“The Brazilian stock exchange is now the third largest in the world. This is proof of the liquidity and size of the Brazilian market,” he adds.
Another very attractive area for US and UK firms is infrastructure. The Brazilian government’s announcement last year that it was launching a five-year plan of investment worth in excess of $200bn (£102.7bn) – the so-called Program for the Acceleration of Growth – will have interested projects-focused firms such as Chadbourne. However, this boom is not all about marauding foreign firms.
“We’ve a very good relationship with Chadbourne,” says Siqueira Castro – a comment that illustrates the likely benefits of advising on the local aspects of cross-border deals awaiting Brazilian lawyers as a result of the current boom.
In recent years the average size of local Brazilian law firms has grown exponentially.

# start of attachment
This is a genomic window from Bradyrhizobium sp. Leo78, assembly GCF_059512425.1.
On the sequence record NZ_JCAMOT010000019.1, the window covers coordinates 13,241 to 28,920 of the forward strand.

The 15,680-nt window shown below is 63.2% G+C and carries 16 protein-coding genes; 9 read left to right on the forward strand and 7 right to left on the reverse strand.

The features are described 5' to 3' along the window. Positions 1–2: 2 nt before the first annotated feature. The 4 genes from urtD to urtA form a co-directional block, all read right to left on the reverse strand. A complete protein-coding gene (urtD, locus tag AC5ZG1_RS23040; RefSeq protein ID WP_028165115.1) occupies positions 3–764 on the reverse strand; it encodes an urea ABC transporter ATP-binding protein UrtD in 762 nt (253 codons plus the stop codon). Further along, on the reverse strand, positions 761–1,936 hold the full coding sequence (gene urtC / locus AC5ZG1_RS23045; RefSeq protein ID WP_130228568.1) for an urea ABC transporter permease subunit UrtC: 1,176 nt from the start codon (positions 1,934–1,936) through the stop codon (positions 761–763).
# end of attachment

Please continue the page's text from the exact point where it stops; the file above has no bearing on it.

Of the 10 largest Latin American law firms, eight are Brazilian (the two others are Mexican and Argentinian). Siqueira Castro is the fourth-largest with 370 associates and around 1,100 staff.
“In the late 1980s and early 1990s, to have Brazilian law firms of this size would have been unthinkable,” says Siqueira Castro. “The foreign law firms are more than welcome to come. Brazilian companies are clearly becoming more international and this will result in more business.”
Paulo Sehn, a partner in Baker & McKenzie‘s associated law firm Trench Rossi e Watanabe and member of the local law firm association Centro de Estudos das Sociedades de Advogados, agrees. “There’s already a very relevant number of foreign law firms in Brazil and while the bar association is closely monitoring the situation, it doesn’t oppose it as long as they continue to be structured as consultancies in foreign law,” he said.